Respondents were asked about their views on the future of emergency care for self-harm. They indicated that confidence and competence in mental healthcare among ambulance clinicians could be improved by mental health training and education, improved availability of mental health and wound care services and better access to senior support and advice. The following themes emerged among suggestions for improvements to the acute care pathway for self-harm: alternatives to EDs, increased availability of mental health support, more staff and resources, mental health training and guidance for the management of patients declining to attend hospital.

All participants responded to all free-text questions. Table 2 summarises the results of the free-text questions, including key themes, supporting quotations and number of respondents belonging to each theme.

Table 2

Thematic analysis of free-text questions

This preliminary study was limited by the low response rate but strengthened by the breadth of qualitative data. The findings show that the clinicians who responded do not feel confident or prepared when assessing and managing patients who have self-harmed. Improvements in mental health training for ambulance clinicians and greater availability of mental health services are needed to improve prehospital care for people who self-harm.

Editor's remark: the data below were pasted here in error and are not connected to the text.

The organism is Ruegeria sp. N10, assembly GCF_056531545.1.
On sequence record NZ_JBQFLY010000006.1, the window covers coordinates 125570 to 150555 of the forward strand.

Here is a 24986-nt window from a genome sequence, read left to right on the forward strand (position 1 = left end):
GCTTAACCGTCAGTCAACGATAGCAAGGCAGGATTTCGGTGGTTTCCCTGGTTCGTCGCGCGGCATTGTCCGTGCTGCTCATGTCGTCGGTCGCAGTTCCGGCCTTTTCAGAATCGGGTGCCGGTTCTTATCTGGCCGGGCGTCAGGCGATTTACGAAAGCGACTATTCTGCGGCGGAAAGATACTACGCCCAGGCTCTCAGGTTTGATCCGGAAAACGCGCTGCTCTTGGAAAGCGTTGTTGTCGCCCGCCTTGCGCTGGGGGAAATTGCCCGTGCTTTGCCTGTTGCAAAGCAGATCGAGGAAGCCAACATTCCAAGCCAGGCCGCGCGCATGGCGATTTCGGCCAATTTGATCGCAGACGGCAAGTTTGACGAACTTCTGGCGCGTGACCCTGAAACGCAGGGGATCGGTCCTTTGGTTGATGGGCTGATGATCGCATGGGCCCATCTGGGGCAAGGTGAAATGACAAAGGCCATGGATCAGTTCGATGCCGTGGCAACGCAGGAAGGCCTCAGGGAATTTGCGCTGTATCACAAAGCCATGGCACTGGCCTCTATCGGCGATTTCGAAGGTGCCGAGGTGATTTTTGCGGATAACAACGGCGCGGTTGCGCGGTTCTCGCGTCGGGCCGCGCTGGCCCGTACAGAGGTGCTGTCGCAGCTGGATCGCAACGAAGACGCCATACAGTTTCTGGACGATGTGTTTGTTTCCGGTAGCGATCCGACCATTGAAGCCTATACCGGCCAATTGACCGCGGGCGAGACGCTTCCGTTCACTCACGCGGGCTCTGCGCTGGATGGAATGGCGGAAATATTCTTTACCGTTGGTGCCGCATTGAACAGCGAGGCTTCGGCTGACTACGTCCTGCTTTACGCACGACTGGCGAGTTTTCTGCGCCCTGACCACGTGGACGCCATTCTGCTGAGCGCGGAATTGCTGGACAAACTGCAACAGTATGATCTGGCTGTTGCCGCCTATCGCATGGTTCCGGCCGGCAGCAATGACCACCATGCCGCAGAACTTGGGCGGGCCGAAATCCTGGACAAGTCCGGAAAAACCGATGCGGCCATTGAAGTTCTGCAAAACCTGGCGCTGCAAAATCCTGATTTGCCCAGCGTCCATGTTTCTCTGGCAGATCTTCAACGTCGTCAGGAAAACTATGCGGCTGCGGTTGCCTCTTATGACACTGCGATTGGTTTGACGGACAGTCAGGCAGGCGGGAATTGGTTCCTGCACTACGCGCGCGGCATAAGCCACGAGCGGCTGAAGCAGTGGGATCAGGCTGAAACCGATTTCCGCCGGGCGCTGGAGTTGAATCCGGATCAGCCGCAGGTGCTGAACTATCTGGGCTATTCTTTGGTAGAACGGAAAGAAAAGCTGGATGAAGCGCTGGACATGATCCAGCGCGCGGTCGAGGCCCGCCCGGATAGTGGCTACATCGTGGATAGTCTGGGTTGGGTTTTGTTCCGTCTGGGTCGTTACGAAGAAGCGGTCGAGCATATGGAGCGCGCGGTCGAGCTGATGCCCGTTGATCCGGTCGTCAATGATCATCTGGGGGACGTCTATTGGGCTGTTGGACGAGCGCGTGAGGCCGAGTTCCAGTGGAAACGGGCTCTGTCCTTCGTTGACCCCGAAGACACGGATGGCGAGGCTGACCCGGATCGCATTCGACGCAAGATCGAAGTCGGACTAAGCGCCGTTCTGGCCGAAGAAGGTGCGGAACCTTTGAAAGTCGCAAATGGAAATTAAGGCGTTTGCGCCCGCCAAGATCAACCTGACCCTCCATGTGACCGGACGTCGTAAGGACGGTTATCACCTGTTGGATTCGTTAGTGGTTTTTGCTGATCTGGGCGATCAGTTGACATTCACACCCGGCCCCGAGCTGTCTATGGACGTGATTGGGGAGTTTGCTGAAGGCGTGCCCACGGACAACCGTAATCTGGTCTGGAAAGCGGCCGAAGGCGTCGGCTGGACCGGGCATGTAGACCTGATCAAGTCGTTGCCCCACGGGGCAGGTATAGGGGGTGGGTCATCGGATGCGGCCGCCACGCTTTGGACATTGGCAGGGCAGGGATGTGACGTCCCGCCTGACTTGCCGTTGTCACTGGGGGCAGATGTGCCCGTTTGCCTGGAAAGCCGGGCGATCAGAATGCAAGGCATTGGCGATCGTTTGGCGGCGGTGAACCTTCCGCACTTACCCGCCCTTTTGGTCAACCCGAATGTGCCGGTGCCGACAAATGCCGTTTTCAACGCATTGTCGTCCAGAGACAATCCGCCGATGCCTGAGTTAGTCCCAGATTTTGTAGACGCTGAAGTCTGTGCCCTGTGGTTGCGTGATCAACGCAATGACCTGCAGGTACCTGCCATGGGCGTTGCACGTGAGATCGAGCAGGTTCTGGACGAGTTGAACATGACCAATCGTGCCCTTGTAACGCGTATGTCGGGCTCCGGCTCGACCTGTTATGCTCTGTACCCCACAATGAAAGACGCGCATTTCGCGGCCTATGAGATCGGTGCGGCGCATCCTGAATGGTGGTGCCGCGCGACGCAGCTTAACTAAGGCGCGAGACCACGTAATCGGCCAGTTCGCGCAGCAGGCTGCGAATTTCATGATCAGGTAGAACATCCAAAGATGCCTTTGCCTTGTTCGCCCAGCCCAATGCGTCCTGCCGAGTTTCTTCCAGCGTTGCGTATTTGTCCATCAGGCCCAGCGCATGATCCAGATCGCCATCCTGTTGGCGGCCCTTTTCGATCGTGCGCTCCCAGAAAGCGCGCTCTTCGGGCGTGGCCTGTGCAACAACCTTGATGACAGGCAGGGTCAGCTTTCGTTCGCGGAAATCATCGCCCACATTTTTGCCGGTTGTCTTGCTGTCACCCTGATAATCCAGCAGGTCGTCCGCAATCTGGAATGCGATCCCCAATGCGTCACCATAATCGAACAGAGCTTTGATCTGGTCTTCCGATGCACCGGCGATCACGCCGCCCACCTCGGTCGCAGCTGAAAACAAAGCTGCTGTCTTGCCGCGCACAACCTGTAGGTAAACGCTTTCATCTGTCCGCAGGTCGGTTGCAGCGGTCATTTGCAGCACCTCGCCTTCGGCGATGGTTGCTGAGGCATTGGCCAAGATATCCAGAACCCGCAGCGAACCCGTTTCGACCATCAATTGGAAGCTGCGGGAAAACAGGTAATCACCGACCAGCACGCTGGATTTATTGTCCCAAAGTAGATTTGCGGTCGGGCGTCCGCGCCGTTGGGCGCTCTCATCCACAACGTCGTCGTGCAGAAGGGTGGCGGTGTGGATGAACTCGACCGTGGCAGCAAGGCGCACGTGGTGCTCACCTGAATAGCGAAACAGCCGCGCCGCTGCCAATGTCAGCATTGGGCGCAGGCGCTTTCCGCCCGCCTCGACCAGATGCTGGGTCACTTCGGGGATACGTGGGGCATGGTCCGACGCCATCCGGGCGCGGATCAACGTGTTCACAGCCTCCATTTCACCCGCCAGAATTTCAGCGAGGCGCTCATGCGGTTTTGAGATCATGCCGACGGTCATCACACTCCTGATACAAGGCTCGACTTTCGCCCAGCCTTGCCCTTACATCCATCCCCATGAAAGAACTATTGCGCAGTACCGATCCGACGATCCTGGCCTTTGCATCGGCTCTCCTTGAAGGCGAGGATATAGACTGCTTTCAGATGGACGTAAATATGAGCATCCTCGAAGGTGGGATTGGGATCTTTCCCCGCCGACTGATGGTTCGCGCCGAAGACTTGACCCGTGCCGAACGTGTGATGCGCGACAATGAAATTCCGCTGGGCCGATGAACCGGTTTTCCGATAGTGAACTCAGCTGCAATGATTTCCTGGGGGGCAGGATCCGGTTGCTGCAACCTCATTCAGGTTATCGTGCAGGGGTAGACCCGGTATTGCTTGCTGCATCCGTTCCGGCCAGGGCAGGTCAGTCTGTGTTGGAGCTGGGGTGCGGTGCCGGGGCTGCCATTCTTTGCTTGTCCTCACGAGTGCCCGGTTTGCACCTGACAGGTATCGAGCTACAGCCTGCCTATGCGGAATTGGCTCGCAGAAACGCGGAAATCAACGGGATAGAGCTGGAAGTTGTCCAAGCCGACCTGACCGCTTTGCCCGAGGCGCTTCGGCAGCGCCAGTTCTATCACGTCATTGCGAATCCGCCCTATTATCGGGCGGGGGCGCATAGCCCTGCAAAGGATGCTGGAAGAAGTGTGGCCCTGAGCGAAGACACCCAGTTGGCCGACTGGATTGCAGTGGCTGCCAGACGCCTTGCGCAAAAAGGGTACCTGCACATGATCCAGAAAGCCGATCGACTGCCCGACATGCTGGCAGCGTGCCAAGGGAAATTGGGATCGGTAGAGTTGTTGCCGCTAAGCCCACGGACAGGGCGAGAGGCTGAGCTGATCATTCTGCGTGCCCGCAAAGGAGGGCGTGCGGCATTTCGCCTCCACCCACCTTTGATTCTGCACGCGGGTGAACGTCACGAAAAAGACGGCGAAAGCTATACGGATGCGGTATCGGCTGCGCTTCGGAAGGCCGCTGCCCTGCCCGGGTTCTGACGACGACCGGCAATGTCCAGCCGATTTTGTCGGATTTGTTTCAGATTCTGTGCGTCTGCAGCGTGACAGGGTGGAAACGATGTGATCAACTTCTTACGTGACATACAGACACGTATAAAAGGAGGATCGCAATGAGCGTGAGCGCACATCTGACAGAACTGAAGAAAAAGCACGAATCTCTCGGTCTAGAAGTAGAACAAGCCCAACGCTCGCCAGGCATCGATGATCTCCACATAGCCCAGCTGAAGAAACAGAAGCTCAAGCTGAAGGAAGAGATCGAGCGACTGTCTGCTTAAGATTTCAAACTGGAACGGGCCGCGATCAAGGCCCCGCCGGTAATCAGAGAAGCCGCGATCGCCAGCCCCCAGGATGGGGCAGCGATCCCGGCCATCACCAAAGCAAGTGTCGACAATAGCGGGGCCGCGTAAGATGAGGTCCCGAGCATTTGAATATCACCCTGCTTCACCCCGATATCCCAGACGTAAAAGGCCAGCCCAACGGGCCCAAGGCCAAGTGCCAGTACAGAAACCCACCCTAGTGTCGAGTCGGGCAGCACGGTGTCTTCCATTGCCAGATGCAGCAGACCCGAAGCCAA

We have begun to address the literature gap in paramedic care for self-harm. Respondents support the National Institute for Health and Care Excellence recommendations that alternative services to EDs, such as specialist mental health services and primary care, could improve patient satisfaction and engagement.6 This should be considered by commissioners and policymakers.

Ethics statements

Patient consent for publication

Ethics approval

This study was approved by University of Leeds (MREC 21-068). Participants were required to agree to an online consent statement before proceeding; completion was also taken to imply consent.


Supplementary materials

  • Supplementary Data

    This web only file has been produced by the BMJ Publishing Group from an electronic file supplied by the author(s) and has not been edited for content.


  • Handling editor Aileen McCabe

  • Twitter @DanielJRomeu

  • Contributors All authors contributed to the focus of this study. DR designed the survey and obtained ethical approval. DR and EG analysed the data. DR drafted the initial manuscript with guidance and feedback from EG and SMM. All authors approved the final manuscript.

  • Funding The authors have not declared a specific grant for this research from any funding agency in the public, commercial or not-for-profit sectors.

  • Competing interests None declared.

  • Provenance and peer review Not commissioned; internally peer reviewed.

  • Supplemental material This content has been supplied by the author(s). It has not been vetted by BMJ Publishing Group Limited (BMJ) and may not have been peer-reviewed. Any opinions or recommendations discussed are solely those of the author(s) and are not endorsed by BMJ. BMJ disclaims all liability and responsibility arising from any reliance placed on the content. Where the content includes any translated material, BMJ does not warrant the accuracy and reliability of the translations (including but not limited to local regulations, clinical guidelines, terminology, drug names and drug dosages), and is not responsible for any error and/or omissions arising from translation and adaptation or otherwise.